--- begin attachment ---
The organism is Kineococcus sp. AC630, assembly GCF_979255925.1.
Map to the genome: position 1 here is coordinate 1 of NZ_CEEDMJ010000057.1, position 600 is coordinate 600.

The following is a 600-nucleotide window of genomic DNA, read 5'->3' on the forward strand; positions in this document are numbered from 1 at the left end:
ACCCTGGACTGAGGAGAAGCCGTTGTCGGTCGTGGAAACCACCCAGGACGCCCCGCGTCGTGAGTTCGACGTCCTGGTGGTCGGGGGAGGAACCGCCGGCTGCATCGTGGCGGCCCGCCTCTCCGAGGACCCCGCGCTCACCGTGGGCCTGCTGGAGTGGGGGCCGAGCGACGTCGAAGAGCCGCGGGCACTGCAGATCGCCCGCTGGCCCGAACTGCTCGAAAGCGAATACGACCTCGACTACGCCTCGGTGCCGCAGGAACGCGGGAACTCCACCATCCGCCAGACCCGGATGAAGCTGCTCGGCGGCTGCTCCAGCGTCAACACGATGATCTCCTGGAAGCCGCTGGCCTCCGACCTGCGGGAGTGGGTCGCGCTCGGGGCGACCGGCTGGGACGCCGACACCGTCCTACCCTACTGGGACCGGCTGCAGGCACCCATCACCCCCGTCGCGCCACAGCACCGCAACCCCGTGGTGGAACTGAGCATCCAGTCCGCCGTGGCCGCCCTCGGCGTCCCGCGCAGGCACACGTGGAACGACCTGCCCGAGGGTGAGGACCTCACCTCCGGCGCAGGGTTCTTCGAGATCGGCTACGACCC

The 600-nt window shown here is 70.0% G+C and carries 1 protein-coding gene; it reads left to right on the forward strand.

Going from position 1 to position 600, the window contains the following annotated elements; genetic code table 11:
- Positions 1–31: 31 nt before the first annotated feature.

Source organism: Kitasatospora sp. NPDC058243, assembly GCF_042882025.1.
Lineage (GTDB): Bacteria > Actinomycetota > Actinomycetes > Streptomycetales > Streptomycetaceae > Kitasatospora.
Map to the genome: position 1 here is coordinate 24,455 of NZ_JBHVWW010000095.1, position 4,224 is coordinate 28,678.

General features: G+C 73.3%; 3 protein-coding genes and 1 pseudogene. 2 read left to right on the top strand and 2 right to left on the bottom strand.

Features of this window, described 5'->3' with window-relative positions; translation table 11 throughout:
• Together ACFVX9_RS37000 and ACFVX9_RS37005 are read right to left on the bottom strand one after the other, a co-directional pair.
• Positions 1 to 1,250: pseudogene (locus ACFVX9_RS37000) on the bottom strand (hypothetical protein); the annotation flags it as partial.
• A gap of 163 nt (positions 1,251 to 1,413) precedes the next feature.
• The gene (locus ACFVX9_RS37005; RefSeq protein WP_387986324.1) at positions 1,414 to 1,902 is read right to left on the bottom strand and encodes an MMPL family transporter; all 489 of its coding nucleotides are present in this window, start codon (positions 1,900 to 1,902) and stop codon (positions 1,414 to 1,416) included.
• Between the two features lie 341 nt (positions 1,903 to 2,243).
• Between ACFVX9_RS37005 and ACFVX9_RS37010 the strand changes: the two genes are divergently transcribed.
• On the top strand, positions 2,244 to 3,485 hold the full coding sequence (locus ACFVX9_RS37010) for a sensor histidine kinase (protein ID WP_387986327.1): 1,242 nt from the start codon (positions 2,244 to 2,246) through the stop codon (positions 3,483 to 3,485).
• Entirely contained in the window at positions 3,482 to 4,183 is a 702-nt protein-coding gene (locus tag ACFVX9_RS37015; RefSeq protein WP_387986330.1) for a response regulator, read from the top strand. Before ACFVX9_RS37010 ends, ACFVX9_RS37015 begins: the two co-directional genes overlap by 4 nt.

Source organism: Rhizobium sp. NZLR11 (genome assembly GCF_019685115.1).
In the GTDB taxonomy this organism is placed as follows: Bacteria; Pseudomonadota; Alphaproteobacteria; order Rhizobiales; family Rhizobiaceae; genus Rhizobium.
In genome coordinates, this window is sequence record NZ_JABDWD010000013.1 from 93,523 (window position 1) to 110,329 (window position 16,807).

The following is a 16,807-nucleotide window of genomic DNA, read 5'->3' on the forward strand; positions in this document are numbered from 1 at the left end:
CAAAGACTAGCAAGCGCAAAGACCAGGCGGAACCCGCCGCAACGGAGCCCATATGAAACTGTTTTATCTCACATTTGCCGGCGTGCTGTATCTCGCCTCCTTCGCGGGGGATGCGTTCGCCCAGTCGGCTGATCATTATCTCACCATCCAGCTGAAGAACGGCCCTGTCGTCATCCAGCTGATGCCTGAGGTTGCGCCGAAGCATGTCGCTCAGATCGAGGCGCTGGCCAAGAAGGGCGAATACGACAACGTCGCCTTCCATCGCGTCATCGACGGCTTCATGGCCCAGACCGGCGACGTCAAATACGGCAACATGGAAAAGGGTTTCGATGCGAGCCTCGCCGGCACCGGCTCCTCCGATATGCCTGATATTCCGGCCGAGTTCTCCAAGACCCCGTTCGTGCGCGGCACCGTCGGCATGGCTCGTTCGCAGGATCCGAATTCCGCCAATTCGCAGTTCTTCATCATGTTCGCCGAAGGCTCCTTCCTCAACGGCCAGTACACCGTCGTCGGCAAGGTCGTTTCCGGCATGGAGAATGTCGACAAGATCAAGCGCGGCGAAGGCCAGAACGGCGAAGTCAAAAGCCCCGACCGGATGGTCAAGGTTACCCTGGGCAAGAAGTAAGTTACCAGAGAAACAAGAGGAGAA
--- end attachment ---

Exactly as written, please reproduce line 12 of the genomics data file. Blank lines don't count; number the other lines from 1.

Features of this window, described 5'->3' with window-relative positions; translation table 11 throughout: